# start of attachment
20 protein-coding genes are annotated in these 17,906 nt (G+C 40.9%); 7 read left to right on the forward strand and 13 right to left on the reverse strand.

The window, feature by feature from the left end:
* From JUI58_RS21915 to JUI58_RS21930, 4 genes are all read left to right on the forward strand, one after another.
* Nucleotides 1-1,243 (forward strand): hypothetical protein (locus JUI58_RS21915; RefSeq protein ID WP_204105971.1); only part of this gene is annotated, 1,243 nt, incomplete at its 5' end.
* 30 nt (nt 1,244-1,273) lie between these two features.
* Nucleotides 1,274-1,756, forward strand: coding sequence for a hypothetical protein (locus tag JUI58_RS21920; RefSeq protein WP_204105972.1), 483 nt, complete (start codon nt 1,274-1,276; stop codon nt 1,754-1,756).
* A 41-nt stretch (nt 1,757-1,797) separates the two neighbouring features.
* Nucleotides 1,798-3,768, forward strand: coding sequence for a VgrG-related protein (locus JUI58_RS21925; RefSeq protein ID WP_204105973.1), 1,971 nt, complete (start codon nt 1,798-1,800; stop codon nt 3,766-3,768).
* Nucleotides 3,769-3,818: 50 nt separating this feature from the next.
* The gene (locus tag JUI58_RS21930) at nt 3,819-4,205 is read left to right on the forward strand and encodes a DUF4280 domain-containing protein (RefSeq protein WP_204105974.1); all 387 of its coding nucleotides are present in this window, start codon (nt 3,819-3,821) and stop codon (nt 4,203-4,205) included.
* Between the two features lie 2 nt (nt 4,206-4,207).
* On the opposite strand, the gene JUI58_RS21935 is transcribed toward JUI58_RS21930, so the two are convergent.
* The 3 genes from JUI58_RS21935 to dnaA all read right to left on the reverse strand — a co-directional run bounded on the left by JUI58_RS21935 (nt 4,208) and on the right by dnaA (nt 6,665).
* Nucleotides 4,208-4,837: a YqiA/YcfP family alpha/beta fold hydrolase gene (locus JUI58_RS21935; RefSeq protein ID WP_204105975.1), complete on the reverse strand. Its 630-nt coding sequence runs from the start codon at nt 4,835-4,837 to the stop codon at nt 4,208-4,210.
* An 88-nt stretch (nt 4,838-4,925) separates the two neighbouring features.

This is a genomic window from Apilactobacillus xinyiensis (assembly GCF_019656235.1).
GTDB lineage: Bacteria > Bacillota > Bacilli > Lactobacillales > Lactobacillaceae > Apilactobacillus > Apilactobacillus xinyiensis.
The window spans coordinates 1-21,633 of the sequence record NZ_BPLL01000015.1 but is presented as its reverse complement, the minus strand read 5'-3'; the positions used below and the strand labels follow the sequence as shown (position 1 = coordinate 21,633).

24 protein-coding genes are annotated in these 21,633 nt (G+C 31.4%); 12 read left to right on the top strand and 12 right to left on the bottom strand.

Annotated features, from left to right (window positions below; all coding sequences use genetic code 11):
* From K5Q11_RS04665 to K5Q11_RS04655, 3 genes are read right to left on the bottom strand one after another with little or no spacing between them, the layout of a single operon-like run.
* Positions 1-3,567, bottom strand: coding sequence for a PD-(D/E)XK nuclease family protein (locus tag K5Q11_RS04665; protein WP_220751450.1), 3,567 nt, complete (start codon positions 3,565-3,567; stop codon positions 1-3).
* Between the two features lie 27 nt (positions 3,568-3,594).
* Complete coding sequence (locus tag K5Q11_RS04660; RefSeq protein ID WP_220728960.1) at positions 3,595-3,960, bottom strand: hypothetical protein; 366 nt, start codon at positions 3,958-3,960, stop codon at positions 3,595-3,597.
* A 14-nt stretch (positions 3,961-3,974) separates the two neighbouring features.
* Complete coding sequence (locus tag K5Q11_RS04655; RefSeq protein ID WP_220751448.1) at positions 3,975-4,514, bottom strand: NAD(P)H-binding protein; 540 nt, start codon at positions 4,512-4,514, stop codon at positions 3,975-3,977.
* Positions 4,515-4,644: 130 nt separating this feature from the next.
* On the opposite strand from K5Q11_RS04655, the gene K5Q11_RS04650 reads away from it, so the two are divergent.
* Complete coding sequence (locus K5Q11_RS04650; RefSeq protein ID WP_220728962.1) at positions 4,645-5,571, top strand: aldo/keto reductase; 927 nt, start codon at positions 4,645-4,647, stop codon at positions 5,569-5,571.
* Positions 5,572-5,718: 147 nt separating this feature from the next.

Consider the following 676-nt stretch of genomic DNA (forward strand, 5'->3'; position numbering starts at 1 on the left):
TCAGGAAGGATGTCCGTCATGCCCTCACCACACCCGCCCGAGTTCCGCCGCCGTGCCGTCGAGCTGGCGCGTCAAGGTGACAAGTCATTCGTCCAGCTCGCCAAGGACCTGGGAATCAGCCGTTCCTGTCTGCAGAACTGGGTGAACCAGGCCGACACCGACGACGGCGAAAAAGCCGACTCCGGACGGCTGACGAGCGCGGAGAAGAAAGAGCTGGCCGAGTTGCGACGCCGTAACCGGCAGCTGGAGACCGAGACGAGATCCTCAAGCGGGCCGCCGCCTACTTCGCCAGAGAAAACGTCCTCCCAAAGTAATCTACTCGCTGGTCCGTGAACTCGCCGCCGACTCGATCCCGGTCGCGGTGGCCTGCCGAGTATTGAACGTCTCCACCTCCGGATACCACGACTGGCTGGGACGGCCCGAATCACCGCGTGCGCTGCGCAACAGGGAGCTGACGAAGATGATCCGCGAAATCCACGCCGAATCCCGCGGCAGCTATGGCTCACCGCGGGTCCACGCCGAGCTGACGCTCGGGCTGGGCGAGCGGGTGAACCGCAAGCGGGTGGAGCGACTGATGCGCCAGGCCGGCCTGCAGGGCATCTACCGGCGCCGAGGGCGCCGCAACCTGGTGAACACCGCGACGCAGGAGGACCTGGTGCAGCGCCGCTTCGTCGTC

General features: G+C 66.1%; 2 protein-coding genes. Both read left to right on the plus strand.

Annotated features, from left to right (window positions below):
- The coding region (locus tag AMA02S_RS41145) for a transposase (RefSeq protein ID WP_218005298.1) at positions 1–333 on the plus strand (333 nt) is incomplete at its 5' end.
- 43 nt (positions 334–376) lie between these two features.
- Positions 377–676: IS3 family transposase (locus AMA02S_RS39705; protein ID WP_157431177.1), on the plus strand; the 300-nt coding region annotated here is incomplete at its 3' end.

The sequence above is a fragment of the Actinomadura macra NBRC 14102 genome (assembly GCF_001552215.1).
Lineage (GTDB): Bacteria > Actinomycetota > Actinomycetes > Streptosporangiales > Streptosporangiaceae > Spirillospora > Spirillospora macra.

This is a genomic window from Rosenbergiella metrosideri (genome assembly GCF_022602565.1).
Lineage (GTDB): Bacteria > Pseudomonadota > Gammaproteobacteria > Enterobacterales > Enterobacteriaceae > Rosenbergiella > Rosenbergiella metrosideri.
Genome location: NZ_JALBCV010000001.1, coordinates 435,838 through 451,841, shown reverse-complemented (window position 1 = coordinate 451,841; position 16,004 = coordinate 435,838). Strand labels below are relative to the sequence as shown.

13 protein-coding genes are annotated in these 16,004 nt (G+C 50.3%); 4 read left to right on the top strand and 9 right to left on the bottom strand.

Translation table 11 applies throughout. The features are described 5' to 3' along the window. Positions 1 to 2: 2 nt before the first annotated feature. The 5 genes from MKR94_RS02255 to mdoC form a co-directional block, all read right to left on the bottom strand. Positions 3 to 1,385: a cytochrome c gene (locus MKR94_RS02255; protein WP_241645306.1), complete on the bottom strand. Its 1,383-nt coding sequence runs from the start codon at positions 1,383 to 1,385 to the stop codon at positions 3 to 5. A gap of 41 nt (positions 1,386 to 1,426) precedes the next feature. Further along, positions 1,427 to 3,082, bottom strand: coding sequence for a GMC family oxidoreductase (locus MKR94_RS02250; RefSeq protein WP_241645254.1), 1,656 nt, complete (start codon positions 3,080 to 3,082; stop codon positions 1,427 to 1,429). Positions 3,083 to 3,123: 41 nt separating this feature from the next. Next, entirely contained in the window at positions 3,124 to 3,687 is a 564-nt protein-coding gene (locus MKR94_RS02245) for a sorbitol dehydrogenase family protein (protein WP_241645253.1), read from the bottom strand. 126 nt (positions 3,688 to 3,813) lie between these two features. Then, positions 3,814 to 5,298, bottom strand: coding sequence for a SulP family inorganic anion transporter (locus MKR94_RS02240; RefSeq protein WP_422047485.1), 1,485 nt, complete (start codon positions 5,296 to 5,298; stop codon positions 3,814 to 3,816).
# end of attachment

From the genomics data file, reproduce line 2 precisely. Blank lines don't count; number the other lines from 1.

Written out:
The window, feature by feature from the left end: